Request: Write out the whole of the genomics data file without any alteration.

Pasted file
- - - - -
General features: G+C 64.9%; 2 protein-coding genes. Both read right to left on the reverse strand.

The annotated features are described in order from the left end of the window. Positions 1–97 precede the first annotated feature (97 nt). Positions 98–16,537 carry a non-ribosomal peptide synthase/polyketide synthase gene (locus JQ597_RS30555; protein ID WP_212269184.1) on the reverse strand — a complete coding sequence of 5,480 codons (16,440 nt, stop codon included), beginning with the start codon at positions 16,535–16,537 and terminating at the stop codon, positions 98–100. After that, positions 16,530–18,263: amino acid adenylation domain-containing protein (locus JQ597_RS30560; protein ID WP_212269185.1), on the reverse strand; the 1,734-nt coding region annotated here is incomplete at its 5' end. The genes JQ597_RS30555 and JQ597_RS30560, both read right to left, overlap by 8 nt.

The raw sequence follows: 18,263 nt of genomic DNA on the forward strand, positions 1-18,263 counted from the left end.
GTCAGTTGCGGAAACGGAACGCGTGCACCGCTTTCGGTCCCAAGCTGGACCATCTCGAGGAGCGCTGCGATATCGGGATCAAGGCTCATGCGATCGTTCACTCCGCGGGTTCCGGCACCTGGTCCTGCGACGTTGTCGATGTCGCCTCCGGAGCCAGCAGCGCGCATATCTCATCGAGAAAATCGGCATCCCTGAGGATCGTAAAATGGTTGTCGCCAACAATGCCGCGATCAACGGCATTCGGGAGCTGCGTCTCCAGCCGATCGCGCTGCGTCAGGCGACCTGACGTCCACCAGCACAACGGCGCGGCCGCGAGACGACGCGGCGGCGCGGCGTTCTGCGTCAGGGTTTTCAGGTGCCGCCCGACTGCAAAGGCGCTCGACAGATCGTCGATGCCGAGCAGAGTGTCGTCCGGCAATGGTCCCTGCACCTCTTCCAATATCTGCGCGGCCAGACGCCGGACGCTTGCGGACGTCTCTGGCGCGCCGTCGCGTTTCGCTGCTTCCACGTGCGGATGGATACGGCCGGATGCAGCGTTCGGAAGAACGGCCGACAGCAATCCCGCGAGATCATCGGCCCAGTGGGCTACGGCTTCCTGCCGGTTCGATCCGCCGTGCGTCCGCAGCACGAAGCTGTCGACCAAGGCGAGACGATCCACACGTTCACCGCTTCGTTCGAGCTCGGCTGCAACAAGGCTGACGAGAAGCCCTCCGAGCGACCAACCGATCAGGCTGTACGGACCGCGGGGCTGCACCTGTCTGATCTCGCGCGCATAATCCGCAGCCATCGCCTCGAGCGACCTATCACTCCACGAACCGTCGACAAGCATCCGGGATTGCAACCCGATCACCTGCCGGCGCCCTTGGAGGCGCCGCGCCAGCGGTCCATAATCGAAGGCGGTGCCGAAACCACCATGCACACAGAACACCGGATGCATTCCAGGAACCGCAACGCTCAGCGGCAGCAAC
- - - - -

General features: G+C 64.9%; 2 protein-coding genes. Both read right to left on the reverse strand.

The annotated features are described in order from the left end of the window. Positions 1–97 precede the first annotated feature (97 nt). Positions 98–16,537 carry a non-ribosomal peptide synthase/polyketide synthase gene (locus JQ597_RS30555; protein ID WP_212269184.1) on the reverse strand — a complete coding sequence of 5,480 codons (16,440 nt, stop codon included), beginning with the start codon at positions 16,535–16,537 and terminating at the stop codon, positions 98–100. After that, positions 16,530–18,263: amino acid adenylation domain-containing protein (locus JQ597_RS30560; protein ID WP_212269185.1), on the reverse strand; the 1,734-nt coding region annotated here is incomplete at its 5' end. The genes JQ597_RS30555 and JQ597_RS30560, both read right to left, overlap by 8 nt.

The raw sequence follows: 18,263 nt of genomic DNA on the forward strand, positions 1-18,263 counted from the left end.
GTCAGTTGCGGAAACGGAACGCGTGCACCGCTTTCGGTCCCAAGCTGGACCATCTCGAGGAGCGCTGCGATATCGGGATCAAGGCTCATGCGATCGTTCACTCCGCGGGTTCCGGCACCTGGTCCTGCGACGTTGTCGATGTCGCCTCCGGAGCCAGCAGCGCGCATATCTCATCGAGAAAATCGGCATCCCTGAGGATCGTAAAATGGTTGTCGCCAACAATGCCGCGATCAACGGCATTCGGGAGCTGCGTCTCCAGCCGATCGCGCTGCGTCAGGCGACCTGACGTCCACCAGCACAACGGCGCGGCCGCGAGACGACGCGGCGGCGCGGCGTTCTGCGTCAGGGTTTTCAGGTGCCGCCCGACTGCAAAGGCGCTCGACAGATCGTCGATGCCGAGCAGAGTGTCGTCCGGCAATGGTCCCTGCACCTCTTCCAATATCTGCGCGGCCAGACGCCGGACGCTTGCGGACGTCTCTGGCGCGCCGTCGCGTTTCGCTGCTTCCACGTGCGGATGGATACGGCCGGATGCAGCGTTCGGAAGAACGGCCGACAGCAATCCCGCGAGATCATCGGCCCAGTGGGCTACGGCTTCCTGCCGGTTCGATCCGCCGTGCGTCCGCAGCACGAAGCTGTCGACCAAGGCGAGACGATCCACACGTTCACCGCTTCGTTCGAGCTCGGCTGCAACAAGGCTGACGAGAAGCCCTCCGAGCGACCAACCGATCAGGCTGTACGGACCGCGGGGCTGCACCTGTCTGATCTCGCGCGCATAATCCGCAGCCATCGCCTCGAGCGACCTATCACTCCACGAACCGTCGACAAGCATCCGGGATTGCAACCCGATCACCTGCCGGCGCCCTTGGAGGCGCCGCGCCAGCGGTCCATAATCGAAGGCGGTGCCGAAACCACCATGCACACAGAACACCGGATGCATTCCAGGAACCGCAACGCTCAGCGGCAGCAAC